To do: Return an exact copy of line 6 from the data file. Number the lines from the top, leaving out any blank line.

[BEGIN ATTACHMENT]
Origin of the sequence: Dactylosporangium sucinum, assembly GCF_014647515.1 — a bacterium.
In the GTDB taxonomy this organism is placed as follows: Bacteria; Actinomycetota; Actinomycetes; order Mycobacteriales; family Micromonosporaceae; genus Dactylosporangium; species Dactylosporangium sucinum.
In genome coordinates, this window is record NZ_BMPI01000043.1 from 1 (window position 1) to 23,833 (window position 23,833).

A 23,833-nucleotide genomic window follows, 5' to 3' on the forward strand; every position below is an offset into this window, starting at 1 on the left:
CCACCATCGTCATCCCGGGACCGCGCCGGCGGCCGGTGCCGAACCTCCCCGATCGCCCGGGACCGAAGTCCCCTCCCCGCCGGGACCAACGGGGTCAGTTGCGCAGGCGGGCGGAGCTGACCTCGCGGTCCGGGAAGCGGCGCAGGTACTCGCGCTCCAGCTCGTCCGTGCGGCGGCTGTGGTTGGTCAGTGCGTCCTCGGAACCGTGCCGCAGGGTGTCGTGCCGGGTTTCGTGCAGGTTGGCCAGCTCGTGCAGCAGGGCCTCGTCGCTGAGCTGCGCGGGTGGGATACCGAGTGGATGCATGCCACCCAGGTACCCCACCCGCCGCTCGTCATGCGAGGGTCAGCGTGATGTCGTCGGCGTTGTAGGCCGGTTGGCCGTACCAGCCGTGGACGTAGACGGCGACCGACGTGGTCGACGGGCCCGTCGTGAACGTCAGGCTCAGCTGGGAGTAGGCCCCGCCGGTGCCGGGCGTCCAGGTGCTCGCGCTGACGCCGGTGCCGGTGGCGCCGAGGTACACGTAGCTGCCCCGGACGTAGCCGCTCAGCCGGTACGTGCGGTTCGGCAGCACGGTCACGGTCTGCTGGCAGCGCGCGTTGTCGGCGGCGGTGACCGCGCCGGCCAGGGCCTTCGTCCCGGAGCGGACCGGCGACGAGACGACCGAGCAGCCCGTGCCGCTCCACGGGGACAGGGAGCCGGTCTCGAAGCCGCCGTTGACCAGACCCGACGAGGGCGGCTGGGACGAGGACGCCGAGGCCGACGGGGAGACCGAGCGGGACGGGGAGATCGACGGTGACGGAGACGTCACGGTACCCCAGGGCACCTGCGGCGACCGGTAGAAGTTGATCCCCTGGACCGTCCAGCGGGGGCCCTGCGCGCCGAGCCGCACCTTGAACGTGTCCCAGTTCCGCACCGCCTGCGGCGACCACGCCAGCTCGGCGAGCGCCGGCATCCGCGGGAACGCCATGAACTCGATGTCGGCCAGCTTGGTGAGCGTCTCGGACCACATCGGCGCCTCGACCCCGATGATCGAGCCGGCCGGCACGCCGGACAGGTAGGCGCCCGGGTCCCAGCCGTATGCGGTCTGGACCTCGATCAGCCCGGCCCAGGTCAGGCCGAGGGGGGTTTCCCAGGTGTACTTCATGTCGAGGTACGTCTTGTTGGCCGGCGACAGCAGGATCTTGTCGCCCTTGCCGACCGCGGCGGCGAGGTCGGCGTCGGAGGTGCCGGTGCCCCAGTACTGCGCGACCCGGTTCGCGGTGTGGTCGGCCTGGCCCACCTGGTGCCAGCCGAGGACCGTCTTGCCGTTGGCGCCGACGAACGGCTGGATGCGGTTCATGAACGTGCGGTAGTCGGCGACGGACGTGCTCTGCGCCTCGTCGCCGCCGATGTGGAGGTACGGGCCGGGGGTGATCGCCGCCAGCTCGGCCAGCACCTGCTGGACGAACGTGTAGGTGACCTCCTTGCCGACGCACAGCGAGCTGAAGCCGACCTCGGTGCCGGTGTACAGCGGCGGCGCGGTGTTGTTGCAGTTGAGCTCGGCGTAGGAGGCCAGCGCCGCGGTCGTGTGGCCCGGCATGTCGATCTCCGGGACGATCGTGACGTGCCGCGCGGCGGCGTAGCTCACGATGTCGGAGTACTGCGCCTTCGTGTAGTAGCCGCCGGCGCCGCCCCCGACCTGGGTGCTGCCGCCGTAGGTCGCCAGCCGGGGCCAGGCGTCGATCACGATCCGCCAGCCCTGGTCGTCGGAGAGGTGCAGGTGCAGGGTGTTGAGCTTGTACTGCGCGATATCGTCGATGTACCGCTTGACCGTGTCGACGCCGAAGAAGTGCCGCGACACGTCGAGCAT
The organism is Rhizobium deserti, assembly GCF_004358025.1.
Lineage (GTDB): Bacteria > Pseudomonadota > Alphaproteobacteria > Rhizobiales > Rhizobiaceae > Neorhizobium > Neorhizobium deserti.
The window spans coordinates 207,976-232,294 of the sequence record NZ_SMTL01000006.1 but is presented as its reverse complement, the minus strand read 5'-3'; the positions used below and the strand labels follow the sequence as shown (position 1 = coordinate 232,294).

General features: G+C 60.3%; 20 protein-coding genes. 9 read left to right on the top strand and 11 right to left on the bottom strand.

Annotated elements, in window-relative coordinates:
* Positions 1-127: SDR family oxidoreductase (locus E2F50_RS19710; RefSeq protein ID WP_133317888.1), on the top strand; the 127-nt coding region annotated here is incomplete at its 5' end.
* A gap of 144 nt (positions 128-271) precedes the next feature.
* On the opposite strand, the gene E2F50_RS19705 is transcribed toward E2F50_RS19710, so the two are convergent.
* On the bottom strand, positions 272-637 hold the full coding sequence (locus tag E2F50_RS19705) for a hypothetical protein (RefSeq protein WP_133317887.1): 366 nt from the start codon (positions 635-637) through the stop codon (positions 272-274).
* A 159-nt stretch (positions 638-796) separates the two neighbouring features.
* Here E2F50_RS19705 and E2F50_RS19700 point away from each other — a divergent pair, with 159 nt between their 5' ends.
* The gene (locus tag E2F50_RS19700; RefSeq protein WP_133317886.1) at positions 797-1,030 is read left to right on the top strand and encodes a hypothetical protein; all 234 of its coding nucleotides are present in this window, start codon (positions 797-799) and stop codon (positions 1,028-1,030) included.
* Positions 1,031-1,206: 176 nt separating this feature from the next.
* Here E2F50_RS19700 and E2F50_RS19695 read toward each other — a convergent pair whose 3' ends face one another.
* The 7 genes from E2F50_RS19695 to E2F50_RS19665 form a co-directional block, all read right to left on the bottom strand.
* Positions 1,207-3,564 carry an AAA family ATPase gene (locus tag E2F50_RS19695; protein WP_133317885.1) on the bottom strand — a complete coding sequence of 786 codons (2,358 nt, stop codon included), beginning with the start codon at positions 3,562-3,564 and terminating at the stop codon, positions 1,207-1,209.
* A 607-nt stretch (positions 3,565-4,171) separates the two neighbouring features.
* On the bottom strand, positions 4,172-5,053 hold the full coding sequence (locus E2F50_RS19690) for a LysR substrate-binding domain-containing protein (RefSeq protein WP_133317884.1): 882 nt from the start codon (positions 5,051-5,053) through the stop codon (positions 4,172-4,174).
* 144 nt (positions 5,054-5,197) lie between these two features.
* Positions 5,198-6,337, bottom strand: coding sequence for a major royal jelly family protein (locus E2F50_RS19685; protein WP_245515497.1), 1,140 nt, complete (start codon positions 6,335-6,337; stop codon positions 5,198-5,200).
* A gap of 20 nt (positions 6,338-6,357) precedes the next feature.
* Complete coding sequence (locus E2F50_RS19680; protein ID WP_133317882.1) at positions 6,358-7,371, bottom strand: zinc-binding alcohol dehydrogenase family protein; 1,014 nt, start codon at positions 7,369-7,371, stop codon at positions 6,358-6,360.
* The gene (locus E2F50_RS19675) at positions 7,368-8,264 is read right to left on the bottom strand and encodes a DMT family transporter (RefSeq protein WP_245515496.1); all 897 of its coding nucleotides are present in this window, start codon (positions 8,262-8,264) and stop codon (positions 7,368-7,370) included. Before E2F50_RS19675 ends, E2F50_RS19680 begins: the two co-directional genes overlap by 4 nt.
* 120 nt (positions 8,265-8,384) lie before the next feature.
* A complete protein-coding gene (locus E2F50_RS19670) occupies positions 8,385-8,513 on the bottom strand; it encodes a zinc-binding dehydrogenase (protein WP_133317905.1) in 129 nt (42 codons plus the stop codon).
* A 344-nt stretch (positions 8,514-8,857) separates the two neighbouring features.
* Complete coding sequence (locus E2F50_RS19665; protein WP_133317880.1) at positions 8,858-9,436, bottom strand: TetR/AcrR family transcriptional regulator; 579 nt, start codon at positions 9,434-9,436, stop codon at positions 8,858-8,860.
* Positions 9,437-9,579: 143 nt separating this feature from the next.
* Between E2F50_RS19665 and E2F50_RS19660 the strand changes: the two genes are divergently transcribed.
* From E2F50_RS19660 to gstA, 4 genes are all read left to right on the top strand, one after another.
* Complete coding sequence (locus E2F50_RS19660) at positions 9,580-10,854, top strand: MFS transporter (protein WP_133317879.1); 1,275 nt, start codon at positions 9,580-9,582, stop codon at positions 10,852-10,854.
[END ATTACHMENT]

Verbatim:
The organism is Rhizobium deserti, assembly GCF_004358025.1.